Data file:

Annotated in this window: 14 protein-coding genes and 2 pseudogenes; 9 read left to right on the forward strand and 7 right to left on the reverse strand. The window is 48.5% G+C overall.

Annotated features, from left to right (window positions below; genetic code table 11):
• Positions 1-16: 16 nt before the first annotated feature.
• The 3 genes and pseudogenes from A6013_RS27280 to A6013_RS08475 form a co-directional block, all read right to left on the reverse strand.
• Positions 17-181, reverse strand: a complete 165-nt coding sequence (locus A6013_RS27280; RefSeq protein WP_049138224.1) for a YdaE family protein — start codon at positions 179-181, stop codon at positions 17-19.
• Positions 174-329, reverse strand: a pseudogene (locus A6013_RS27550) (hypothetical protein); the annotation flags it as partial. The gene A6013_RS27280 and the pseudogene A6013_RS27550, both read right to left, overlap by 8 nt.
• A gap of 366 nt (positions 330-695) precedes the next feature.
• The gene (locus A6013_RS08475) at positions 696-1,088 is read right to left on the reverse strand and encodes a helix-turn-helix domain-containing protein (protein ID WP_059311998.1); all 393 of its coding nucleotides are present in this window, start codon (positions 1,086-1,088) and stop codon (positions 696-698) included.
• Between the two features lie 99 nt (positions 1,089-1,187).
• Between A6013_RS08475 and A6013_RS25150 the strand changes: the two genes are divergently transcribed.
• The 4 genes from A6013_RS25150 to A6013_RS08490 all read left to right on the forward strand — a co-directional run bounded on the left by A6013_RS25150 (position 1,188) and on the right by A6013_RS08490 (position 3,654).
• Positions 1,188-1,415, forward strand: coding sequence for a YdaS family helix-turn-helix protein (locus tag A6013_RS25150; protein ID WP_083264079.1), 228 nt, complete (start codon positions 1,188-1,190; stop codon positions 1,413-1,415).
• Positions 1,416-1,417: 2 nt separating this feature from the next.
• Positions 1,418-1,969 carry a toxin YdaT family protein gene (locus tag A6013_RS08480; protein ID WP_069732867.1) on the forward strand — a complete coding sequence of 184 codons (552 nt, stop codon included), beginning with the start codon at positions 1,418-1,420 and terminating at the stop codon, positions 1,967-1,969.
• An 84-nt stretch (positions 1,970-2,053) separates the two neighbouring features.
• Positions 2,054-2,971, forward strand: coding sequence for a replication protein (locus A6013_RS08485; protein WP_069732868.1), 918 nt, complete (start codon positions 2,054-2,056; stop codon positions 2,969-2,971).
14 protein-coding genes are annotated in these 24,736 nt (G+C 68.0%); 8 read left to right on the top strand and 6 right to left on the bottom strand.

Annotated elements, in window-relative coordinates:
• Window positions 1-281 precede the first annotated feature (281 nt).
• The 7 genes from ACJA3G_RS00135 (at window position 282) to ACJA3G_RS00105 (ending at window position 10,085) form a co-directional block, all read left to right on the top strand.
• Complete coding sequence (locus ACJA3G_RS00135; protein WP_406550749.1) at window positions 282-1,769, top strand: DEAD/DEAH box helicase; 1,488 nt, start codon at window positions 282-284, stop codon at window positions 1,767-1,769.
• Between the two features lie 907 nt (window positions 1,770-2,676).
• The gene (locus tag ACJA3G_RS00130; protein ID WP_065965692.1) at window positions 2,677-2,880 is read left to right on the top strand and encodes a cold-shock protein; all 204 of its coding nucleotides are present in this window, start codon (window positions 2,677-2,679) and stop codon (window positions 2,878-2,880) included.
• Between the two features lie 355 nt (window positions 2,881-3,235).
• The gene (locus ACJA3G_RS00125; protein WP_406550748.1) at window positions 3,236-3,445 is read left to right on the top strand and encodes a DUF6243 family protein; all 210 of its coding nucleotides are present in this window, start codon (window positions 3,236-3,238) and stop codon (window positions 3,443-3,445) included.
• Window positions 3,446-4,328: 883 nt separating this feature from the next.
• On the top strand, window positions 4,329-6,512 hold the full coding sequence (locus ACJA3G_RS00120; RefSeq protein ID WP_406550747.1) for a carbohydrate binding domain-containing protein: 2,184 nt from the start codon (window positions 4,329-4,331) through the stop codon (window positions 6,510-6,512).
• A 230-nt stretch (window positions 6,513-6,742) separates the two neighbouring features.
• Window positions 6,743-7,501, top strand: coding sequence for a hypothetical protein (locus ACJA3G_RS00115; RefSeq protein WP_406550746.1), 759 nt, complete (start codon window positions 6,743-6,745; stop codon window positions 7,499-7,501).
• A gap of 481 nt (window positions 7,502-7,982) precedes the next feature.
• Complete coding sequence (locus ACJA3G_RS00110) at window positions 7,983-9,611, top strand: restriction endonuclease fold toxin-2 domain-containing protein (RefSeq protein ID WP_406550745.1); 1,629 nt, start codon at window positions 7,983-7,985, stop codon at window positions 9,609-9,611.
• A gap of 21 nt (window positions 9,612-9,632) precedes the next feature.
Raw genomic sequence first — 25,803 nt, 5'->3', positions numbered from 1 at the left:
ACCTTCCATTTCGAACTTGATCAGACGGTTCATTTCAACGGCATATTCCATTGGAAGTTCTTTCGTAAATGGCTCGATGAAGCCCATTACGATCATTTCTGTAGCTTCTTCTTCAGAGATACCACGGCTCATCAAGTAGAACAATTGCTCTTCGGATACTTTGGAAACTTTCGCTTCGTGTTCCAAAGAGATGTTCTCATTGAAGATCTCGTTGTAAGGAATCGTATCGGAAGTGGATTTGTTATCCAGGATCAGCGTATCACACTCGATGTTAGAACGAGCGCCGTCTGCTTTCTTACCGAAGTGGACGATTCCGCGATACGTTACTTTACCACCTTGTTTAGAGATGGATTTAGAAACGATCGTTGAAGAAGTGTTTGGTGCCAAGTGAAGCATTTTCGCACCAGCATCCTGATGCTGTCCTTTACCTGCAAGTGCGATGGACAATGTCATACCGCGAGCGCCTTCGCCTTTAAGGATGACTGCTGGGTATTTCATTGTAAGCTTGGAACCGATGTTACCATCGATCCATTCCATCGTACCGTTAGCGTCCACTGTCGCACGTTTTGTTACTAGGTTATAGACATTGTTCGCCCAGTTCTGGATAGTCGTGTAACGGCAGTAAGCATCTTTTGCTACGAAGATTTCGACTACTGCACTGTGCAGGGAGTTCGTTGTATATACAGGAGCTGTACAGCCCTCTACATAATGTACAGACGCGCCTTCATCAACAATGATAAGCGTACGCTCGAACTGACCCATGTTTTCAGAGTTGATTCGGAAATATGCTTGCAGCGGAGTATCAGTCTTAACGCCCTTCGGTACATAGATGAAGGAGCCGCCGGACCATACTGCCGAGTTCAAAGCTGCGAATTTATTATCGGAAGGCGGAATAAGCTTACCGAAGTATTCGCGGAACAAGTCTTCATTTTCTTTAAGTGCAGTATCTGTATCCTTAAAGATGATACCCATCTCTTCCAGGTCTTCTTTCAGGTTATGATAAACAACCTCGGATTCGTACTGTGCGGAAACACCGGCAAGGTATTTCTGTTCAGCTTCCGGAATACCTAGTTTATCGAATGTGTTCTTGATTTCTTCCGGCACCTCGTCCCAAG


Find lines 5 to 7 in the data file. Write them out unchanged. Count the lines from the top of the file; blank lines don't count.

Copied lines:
• Positions 17-181, reverse strand: a complete 165-nt coding sequence (locus A6013_RS27280; RefSeq protein WP_049138224.1) for a YdaE family protein — start codon at positions 179-181, stop codon at positions 17-19.
• Positions 174-329, reverse strand: a pseudogene (locus A6013_RS27550) (hypothetical protein); the annotation flags it as partial. The gene A6013_RS27280 and the pseudogene A6013_RS27550, both read right to left, overlap by 8 nt.
• A gap of 366 nt (positions 330-695) precedes the next feature.